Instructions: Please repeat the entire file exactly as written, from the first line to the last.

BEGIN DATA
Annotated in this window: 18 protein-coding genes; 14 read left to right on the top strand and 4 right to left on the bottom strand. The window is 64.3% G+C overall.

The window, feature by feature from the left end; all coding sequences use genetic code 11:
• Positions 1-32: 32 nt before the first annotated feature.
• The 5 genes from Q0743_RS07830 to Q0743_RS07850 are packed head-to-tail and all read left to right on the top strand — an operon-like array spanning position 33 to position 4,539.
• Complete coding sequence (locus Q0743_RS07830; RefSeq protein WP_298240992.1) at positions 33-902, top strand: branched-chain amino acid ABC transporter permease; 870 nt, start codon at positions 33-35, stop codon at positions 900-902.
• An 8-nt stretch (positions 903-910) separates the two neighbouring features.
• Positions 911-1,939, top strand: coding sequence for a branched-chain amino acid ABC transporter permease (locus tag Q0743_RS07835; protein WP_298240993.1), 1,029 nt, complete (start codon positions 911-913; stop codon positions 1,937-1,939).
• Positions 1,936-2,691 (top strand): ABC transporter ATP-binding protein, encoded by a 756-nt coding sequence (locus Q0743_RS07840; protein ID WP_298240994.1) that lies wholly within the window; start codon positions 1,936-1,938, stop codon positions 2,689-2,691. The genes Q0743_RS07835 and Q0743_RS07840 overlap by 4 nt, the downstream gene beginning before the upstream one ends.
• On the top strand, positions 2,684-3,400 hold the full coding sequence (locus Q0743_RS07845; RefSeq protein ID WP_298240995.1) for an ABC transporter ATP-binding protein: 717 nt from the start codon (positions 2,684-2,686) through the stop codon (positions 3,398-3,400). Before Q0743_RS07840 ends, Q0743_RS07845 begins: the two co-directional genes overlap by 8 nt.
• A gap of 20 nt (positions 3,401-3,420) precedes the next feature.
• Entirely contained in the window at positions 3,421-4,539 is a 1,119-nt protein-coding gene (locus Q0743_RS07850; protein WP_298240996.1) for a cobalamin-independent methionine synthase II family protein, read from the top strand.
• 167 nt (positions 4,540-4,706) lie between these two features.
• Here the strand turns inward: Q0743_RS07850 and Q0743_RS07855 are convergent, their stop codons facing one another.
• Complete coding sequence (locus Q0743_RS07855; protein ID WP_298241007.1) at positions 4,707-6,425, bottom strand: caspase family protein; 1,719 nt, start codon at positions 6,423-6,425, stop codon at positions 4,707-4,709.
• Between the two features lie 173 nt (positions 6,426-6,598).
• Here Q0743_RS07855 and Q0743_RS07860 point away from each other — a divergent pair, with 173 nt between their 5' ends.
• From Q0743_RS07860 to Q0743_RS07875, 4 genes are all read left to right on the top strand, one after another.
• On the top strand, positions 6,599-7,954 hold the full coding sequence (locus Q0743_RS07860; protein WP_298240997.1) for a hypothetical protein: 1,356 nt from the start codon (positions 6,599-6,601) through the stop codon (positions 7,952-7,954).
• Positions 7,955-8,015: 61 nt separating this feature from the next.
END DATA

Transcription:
Annotated in this window: 18 protein-coding genes; 14 read left to right on the top strand and 4 right to left on the bottom strand. The window is 64.3% G+C overall.

The window, feature by feature from the left end; all coding sequences use genetic code 11:
• Positions 1-32: 32 nt before the first annotated feature.
• The 5 genes from Q0743_RS07830 to Q0743_RS07850 are packed head-to-tail and all read left to right on the top strand — an operon-like array spanning position 33 to position 4,539.
• Complete coding sequence (locus Q0743_RS07830; RefSeq protein WP_298240992.1) at positions 33-902, top strand: branched-chain amino acid ABC transporter permease; 870 nt, start codon at positions 33-35, stop codon at positions 900-902.
• An 8-nt stretch (positions 903-910) separates the two neighbouring features.
• Positions 911-1,939, top strand: coding sequence for a branched-chain amino acid ABC transporter permease (locus tag Q0743_RS07835; protein WP_298240993.1), 1,029 nt, complete (start codon positions 911-913; stop codon positions 1,937-1,939).
• Positions 1,936-2,691 (top strand): ABC transporter ATP-binding protein, encoded by a 756-nt coding sequence (locus Q0743_RS07840; protein ID WP_298240994.1) that lies wholly within the window; start codon positions 1,936-1,938, stop codon positions 2,689-2,691. The genes Q0743_RS07835 and Q0743_RS07840 overlap by 4 nt, the downstream gene beginning before the upstream one ends.
• On the top strand, positions 2,684-3,400 hold the full coding sequence (locus Q0743_RS07845; RefSeq protein ID WP_298240995.1) for an ABC transporter ATP-binding protein: 717 nt from the start codon (positions 2,684-2,686) through the stop codon (positions 3,398-3,400). Before Q0743_RS07840 ends, Q0743_RS07845 begins: the two co-directional genes overlap by 8 nt.
• A gap of 20 nt (positions 3,401-3,420) precedes the next feature.
• Entirely contained in the window at positions 3,421-4,539 is a 1,119-nt protein-coding gene (locus Q0743_RS07850; protein WP_298240996.1) for a cobalamin-independent methionine synthase II family protein, read from the top strand.
• 167 nt (positions 4,540-4,706) lie between these two features.
• Here the strand turns inward: Q0743_RS07850 and Q0743_RS07855 are convergent, their stop codons facing one another.
• Complete coding sequence (locus Q0743_RS07855; protein ID WP_298241007.1) at positions 4,707-6,425, bottom strand: caspase family protein; 1,719 nt, start codon at positions 6,423-6,425, stop codon at positions 4,707-4,709.
• Between the two features lie 173 nt (positions 6,426-6,598).
• Here Q0743_RS07855 and Q0743_RS07860 point away from each other — a divergent pair, with 173 nt between their 5' ends.
• From Q0743_RS07860 to Q0743_RS07875, 4 genes are all read left to right on the top strand, one after another.
• On the top strand, positions 6,599-7,954 hold the full coding sequence (locus Q0743_RS07860; protein WP_298240997.1) for a hypothetical protein: 1,356 nt from the start codon (positions 6,599-6,601) through the stop codon (positions 7,952-7,954).
• Positions 7,955-8,015: 61 nt separating this feature from the next.